A third of people retiring this year are in the dark in regards to the new pension reforms

16th March 2015

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Around a third of people expecting to finish work and retire this year are actually unaware of the new pension freedoms they will have at their disposal.

According to research Prudential almost one in three, or 32%, have no idea the about the massive changes happening in the retirement industry whereby from 6 April, savers will be able to do as they please with their nest-egg and they will no longer be ultimately forced to buy an annuity.

The insurer’s eighth annual ‘Class of’ study, which tracks the financial plans and aspirations of people who plan to retire this year, shows that substantial numbers of the ‘Class of 2015’ are in the dark about the changes to pensions regulation announced in the 2014 Budget. The pension reforms, which are now just days away from being implemented, will increase the choice of options for people seeking an income from their pension savings.

Retirees changing plans 

The analysis found that 2015 retirees who are actually aware that a broader range of retirement income options will be available to them from April, are already taking action. A third, or 33%, of those with pension schemes have already changed or will change their plans for taking retirement income, while one in twelve, or 8% are still making up their minds whether to change their plans or not.

Final salary pensions

Of those people with pension savings planning to retire in 2015, more than half, at 56%, are members of final salary pension schemes, and the majority of these scheme members, at 66%, will stick with their current plan to start taking their pension this year. A further 13 are either undecided or are waiting to take professional advice before making a decision.

Retirement options

For those with pension savings who won’t be receiving retirement income from a final salary scheme when they retire in 2015, drawdown arrangements – where retirees stay invested and draw an income from their pot – are a popular choice.

Overall, their plans include a wide range of options from taking a tax-free lump sum and using the rest to invest in drawdown to have total flexibility over taking the income, while others are likely to buy a lifetime annuity after taking the tax-free lump sum to have a guaranteed maximum amount of income. Some say they will opt for a combination of annuity and drawdown products by investing in other retirement income solutions with an element of guarantee and income flexibility.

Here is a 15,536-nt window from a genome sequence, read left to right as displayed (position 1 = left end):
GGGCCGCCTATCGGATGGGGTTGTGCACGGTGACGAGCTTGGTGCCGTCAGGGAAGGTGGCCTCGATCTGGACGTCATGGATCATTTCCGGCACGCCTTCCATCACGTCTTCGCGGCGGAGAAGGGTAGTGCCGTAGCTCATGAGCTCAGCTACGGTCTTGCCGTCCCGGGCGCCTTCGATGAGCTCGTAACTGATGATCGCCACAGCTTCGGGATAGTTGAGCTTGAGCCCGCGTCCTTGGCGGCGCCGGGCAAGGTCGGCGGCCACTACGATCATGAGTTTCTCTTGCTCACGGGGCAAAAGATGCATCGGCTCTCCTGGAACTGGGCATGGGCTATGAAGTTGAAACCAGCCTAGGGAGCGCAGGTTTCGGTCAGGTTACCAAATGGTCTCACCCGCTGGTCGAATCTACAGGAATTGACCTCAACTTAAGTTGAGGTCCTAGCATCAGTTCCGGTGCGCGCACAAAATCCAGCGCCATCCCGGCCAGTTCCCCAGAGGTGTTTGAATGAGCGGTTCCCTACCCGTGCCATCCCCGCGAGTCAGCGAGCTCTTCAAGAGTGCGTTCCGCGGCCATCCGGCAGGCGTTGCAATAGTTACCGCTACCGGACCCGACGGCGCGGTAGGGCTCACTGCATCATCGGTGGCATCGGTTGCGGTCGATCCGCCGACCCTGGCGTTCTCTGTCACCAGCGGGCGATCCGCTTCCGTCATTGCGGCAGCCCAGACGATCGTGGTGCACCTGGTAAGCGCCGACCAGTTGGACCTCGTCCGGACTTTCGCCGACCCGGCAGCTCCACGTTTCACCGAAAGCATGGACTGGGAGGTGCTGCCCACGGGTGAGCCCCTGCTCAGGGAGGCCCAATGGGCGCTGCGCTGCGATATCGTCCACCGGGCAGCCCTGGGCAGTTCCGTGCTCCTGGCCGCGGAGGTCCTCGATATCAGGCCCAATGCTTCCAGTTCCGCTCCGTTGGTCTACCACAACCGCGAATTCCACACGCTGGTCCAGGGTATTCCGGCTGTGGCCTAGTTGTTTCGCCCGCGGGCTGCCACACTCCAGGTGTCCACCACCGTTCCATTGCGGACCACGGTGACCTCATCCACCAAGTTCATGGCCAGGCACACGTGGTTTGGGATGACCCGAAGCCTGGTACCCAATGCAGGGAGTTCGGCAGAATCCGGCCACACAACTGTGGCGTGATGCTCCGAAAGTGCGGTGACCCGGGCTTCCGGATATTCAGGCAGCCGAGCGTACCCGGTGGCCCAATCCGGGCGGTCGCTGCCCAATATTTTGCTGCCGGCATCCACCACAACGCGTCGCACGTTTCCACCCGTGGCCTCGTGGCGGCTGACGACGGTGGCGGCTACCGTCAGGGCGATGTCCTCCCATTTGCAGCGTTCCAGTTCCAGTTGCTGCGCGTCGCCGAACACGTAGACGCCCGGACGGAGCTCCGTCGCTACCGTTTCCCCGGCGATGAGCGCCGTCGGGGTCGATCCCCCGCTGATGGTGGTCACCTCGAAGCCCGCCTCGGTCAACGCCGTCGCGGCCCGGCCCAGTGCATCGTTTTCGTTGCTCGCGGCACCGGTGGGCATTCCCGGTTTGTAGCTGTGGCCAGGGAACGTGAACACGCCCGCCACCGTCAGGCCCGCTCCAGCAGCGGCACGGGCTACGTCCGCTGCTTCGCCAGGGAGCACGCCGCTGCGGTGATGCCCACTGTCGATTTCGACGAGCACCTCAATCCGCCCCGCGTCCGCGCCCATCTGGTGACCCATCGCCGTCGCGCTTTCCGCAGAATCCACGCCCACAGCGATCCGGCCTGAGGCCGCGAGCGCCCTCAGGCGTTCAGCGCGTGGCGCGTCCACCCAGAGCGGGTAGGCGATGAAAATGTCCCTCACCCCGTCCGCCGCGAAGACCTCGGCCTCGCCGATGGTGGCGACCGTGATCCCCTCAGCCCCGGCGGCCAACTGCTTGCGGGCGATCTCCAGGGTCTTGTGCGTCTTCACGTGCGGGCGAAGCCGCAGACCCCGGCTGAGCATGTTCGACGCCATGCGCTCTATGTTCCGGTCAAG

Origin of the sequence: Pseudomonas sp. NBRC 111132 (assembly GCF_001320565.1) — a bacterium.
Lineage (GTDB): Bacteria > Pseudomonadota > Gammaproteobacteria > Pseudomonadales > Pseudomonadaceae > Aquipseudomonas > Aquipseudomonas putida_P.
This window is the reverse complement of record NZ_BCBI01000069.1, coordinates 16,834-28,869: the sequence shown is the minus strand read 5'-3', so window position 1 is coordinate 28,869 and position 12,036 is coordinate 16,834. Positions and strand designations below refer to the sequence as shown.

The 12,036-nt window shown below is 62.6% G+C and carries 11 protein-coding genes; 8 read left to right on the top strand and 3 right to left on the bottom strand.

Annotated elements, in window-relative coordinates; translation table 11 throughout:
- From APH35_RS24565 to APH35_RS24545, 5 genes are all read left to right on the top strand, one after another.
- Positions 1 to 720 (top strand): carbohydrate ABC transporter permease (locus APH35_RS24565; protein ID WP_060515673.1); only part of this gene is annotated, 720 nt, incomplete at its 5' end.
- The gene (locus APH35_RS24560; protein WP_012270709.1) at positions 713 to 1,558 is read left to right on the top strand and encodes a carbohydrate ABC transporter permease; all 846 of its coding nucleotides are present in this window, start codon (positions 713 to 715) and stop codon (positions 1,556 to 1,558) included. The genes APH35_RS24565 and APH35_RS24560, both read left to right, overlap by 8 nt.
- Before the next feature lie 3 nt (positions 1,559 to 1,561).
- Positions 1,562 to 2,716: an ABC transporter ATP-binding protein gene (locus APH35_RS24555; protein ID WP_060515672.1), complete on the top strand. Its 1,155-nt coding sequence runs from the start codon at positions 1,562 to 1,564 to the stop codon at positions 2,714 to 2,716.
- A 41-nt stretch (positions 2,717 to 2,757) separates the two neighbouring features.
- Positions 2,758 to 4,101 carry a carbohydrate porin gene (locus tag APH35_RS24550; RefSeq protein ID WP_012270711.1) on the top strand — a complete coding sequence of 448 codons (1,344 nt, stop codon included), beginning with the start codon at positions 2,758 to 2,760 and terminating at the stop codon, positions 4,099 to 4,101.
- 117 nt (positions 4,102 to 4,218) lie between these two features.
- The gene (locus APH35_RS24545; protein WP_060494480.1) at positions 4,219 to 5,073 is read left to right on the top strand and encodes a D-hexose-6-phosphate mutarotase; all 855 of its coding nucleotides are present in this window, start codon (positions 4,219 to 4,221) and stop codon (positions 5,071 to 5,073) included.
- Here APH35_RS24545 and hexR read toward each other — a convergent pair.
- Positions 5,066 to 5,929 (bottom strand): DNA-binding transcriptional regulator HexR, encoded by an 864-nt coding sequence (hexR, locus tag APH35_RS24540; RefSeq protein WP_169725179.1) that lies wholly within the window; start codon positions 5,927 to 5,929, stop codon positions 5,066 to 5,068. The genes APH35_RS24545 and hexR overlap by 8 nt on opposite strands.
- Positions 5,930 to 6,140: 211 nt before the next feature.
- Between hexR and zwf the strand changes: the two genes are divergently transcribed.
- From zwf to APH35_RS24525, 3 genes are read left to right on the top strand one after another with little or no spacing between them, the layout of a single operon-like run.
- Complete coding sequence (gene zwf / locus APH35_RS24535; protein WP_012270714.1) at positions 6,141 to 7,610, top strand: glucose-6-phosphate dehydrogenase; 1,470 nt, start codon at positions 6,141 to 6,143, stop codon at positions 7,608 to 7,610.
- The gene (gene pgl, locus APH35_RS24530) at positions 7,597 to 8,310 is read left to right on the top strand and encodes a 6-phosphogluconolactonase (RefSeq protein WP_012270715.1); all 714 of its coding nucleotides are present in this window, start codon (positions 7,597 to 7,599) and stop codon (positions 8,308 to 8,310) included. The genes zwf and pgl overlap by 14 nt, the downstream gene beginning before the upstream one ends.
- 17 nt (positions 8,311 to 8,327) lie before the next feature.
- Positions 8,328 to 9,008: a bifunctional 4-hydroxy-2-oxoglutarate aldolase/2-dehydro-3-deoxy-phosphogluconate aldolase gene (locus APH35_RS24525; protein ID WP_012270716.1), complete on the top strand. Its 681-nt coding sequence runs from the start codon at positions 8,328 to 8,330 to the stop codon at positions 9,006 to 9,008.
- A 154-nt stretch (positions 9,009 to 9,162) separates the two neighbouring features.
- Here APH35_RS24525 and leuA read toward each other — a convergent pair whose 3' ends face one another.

Changes to rules driving demand for professional advice

Around one in three, at 32%, of this year’s retirees with pension savings said that they are more likely to consult a professional financial adviser about their retirement income plans following the introduction of the new rules on 6 April.

This year’s retirees last consulted a financial adviser more than three years ago, on average. A third, at 33%, of the ‘Class of 2015’ have never taken professional financial advice, 23% have done so in the past year including 14% who have done so in the last six months.

Retirees feel more optimistic

The insurer’s study also found that many of the ‘Class of 2015’ are optimistic about the pension reforms with 33% of those with pension savings claiming they are feeling more positive about retirement because of the changes due in April. Thankfully the positive feelings aren’t driven by a widespread plan by retirees to blow their whole retirement pot in one go – only 2% plan to take their entire pension as a single lump sum and spend the lot.

Vince Smith-Hughes, retirement expert at Prudential, said: “The financial decisions made at retirement can be some of the biggest decisions that people make in their whole lives. With this in mind it’s welcoming that the members of the ‘Class of 2015’ are not planning to blow their entire pension savings en masse. The upcoming freedoms mark the start of a process not its end and we’d encourage everyone approaching retirement to take the time to get all the help they need rather than rush headlong into immediately cashing in their fund.”

Smith-Hughes highlighted that retirement can easily last 20 years or longer, so it’s important to make “retirement income decisions that address the risk of outliving your savings”.

He said: “If retirees choose to draw income directly from their pension fund, whether in one big lump sum or over time, it’s important they are aware of the implications on their future income and their tax liability.

“While all retirees should make the most of the free guidance available from the Government’s Pension Wise scheme, a consultation with a professional financial adviser or retirement specialist will also help many people to make the most of the new choices.”

1 thought on “A third of people retiring this year are in the dark in regards to the new pension reforms”

  1. Jive Bunny says:

    “Smith-Hughes highlighted that retirement can easily last 20 years or longer”

    Really? Considering a retirement age of 60 – 66 presently I would point out the following information – http://www.ons.gov.uk/ons/rel/lifetables/national-life-tables/2010—2012/sty-facts-about-le.html

    Nuff said?

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